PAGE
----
Via Rochelle Don on Flickr
People dispute the ontological status of robots. Some insist that they are tools: objects created by humans to perform certain tasks — little more than sophisticated hammers. …
The philosopher wrote:
The big move in the statistics wars these days is to fight irreplication by making it harder to reject, and find evidence against, a null hypothesis. Mayo is referring to, among other things, the proposal to “redefine statistical significance” as p less than 0.005. …
In much of the recent literature on the subject, autonomy is interpreted as having the capacity and freedom to be the primary judge and executor of how one’s life goes (see e.g. Dworkin 1998; Dworkin 1994; Beauchamp and Childress 2008; Korsgaard 2009; Radoilska 2013). In the case of the normal and competent human adult - sometimes identified with the enfranchised citizen of a modern democratic state - our capacity for self-governance can be thought of as grounding a constraint on what other people (including the state and its representatives) can legitimately do to us, thereby providing a rationale for consent requirements of various sorts (see e.g. Estlund 2007). On this view, the failure to elicit my consent in the context of some specific interaction is to fail to respect me as the autonomous, and thereby normatively qualified, agent I am. One obvious limitation of this explanation is that the practice of constraining behaviour by eliciting consent extends far beyond the domain of agents who satisfy the standard requirements of autonomous, self governing, rational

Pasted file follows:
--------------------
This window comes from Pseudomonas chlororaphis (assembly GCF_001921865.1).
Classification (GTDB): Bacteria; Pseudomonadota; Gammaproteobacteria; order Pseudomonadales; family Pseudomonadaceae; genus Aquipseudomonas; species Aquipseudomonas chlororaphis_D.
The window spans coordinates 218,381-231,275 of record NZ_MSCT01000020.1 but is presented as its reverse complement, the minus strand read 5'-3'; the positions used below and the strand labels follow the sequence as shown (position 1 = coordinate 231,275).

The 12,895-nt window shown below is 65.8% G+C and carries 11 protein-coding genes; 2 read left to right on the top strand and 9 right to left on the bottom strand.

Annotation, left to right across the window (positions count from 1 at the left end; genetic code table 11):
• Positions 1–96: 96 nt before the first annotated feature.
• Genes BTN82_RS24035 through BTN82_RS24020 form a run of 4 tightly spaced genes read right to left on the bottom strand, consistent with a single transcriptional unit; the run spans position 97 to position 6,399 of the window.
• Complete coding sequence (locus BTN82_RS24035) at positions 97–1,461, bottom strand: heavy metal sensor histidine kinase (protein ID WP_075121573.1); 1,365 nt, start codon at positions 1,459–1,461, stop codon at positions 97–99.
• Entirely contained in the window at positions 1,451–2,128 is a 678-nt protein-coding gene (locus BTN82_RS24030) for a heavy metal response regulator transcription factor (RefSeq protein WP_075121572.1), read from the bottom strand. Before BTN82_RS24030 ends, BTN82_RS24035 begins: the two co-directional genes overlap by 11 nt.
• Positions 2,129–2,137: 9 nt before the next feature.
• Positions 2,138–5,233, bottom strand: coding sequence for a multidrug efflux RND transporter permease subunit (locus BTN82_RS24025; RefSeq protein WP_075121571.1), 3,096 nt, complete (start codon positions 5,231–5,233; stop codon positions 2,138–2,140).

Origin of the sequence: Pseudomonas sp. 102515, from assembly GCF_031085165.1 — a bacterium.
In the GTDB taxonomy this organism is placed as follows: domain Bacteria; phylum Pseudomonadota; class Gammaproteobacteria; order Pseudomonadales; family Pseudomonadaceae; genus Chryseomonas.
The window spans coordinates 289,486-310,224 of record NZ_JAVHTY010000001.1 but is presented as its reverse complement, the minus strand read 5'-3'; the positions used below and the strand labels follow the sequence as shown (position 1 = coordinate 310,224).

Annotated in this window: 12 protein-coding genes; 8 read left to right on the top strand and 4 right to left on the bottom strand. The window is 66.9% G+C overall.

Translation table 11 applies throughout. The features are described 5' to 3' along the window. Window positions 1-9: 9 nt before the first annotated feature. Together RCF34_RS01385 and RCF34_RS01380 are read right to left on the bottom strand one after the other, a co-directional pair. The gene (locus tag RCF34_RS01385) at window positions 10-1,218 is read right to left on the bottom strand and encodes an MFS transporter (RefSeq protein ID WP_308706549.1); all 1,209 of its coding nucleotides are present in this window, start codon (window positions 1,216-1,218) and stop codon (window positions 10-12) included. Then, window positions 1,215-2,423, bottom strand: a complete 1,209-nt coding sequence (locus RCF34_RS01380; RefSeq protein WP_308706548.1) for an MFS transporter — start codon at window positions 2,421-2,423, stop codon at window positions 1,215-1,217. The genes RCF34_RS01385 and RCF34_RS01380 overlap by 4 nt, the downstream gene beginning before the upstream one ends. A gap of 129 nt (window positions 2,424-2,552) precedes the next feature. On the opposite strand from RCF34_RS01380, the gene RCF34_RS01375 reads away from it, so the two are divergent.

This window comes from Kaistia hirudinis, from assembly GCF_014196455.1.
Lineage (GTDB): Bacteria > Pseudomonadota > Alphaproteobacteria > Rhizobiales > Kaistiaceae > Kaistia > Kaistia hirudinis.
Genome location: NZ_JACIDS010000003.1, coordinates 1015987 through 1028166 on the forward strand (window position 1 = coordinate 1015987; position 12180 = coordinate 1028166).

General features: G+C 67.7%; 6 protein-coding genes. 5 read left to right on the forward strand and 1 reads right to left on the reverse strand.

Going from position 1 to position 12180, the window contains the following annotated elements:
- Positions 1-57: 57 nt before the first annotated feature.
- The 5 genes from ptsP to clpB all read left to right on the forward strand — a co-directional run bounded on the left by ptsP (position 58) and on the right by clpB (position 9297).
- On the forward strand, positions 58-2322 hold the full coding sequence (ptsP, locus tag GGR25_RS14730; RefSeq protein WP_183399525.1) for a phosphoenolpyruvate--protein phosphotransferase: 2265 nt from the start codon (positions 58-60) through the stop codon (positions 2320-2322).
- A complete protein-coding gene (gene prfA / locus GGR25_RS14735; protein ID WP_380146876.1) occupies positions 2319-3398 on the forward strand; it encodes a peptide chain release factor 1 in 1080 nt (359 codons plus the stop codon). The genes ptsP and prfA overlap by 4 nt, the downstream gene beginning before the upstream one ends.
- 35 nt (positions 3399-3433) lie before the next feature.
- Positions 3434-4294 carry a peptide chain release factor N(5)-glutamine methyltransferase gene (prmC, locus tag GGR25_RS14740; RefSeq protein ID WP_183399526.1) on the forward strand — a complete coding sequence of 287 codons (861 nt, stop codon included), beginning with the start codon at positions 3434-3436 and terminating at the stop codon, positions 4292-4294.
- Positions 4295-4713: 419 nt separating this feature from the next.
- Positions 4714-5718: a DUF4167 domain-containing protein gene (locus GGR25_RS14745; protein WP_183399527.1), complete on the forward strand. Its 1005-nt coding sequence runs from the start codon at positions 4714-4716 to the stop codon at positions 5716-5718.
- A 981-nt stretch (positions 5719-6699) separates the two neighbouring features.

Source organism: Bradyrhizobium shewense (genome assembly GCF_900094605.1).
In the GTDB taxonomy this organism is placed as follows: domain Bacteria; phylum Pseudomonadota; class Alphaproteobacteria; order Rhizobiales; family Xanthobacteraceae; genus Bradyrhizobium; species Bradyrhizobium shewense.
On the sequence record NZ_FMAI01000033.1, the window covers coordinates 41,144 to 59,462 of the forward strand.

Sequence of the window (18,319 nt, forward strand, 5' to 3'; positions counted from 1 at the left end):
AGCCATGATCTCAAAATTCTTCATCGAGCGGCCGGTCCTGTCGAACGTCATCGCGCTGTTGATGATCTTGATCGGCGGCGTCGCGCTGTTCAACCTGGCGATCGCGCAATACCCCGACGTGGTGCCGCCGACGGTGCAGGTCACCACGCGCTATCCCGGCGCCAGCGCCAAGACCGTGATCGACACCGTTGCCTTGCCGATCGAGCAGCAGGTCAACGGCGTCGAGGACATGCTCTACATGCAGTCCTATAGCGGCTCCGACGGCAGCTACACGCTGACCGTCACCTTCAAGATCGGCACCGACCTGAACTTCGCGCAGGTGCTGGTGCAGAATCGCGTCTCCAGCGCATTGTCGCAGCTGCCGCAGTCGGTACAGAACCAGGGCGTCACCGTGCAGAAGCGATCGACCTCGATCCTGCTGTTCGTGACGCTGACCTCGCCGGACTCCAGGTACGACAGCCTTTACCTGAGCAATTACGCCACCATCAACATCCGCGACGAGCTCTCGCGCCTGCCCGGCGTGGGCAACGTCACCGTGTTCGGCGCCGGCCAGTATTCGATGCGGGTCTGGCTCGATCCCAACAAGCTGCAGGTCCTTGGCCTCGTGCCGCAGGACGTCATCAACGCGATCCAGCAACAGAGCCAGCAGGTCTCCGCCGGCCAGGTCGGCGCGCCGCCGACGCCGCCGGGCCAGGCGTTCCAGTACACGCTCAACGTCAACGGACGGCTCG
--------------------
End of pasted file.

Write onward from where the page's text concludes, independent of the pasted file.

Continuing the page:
Certain metaphysical views are thought to have implications for the kinds of feelings that are appropriate to have. For instance, many philosophers maintain that we lack free will and that, as a result, reactive attitudes like resentment are inappropriate. Resentment would only be appropriate if people had genuine libertarian free will; since people lack such free will, we should not resent people even when they do us wrong (e.g., Pereboom 2001, Sommers 2007). Buddhist metaphysics also has implications for the kinds of reactive attitudes that are appropriate to have. Insofar as Buddhism denies the existence of a self, emotions that depend on a representation of self are based on a fundamental mistake.